Nick*, one of our teen patients, will occasionally be taking over the blog to talk about gender identity, mental health, and more.

I get it: It can be easy to make mistakes when it comes to talking to or about a trans* friend who has recently come out to you.

It could be that you’re “new to the whole trans* thing” and having difficulty wrapping your head around it—and that’s completely fine. However, there are a few common questions and comments that your friend may find hurtful and rude, even though you don’t mean them that way. Most of them deal with subjects that can be incredibly personal, and potentially dysphoria inducing (Dysphoria is a nasty little friend that many of us trans* folk end up having to deal with whenever we have a greater than usual disconnect with our bodies; depending on the person and situation, it can feel like anything from a mild discomfort with a part of your body to having a full on panic attack about your appearance).

Here are a few things you should NOT say to a trans* friend, and why.

A quick note, beautiful readers: I use “transgender*” and “trans*” as they’re more inclusive terms than without the asterisk. The asterisk in the name is commonly used throughout the community to acknowledge non-binary people within the trans* community, whose identities are often delegitimized and erased. As someone with more than a few non-binary folks close to me, I prefer it in my writing.

1. “Are you going to get ‘The Surgery’?” / “Have you gotten ‘The Surgery’?”

This one is one of the most frequent questions that people who are transgender*, binary or not, can get after coming out. There’s a startlingly common misconception among cisgender people that the way to prove that we are transgender* and to complete our transitions is to get the magical “Surgery.” There are many things wrong with that idea: First, there are multiple different surgeries that a trans* person can go through in order to feel more comfortable in their bodies—there is no one surgery that constitutes or “finishes” a transition. Every trans* person goes through their own, individual transition, which may or may not involve surgeries, hormone therapy, legal gender marker and/or name changes, and more. You are NOT entitled to the intimate details of your friend’s body just because they’ve come out to you. All in all, this is an overall presumptuous statement that’s best to be avoided until your friend brings up the topic themselves.

2. “Oh my god, you look so much better than me!” / “Wow, you almost look like a real guy/girl.”

This is another common statement that trans* people hear from their cis friends. Even though this phrase is usually meant to be a compliment, it tends to come across as rather condescending and patronizing. These phrases give a pointed message to the trans* person in question: Just because they’re trans*, they are inherently less attractive than any cis person. It might sound like a compliment to you, but that’s now how it will sound to your trans* friend. No matter what you intend, this phrase will never come out in the way that you mean it. This is especially true in the case of the latter, even though it may only apply to binary trans* people. The idea that trans* folks aren’t “real” boys or girls simply because we are trans* is incredibly hurtful, and can even lead to violence in certain situations.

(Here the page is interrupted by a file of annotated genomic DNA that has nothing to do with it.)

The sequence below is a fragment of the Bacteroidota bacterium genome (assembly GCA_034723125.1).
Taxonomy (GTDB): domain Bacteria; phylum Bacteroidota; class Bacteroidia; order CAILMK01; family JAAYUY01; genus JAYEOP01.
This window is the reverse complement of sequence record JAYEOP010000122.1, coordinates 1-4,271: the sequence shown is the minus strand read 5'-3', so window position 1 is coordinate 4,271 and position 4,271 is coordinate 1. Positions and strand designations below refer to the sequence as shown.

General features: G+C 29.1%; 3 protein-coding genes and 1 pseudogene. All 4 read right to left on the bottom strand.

3. “Wait, if you like boys and you’re transgender, then why not just be a straight girl?” and its variations.

Let’s all say it together now: Gender identity has nothing to do with your sexual or romantic orientation (which, yes, are different things). Gender identity deals with whether you’re a girl, guy, or anything in between or outside. Sexual and romantic orientation deal with who you’re attracted to. By asking your friend this question, you are basically invalidating their gender simply because of who they love. Being cis doesn’t determine if you’re gay, straight, anything in between or neither. There are plenty of cis people who aren’t straight, and plenty of cis people who are. In the same way, there are lots of trans* people who are straight and lots of trans* people who aren’t. If someone is a trans* man who likes exclusively guys, they are a gay guy. That isn’t something to be argued with.

That’s all for today, beautiful readers. Take what you’ve learned here about proper etiquette when it comes to talking to trans* friends and go forth and be great! Next time, I’ll be suggesting some things you SHOULD say to a trans* friend, so stay tuned.

Nick E.* is sixteen years old and writes about sexuality, gender, and mental health, among other topics. He also enjoys reading and writing his own short fiction stories.

*Not the author’s real name.

The Mount Sinai Adolescent Health Center is located in New York City. It provides comprehensive, confidential, judgment free health care at no charge to over 10,000 young people every year. This column is not intended to provide medical advice, professional diagnosis, opinion, treatment or services to you or to any other individual, only general information for education purposes only.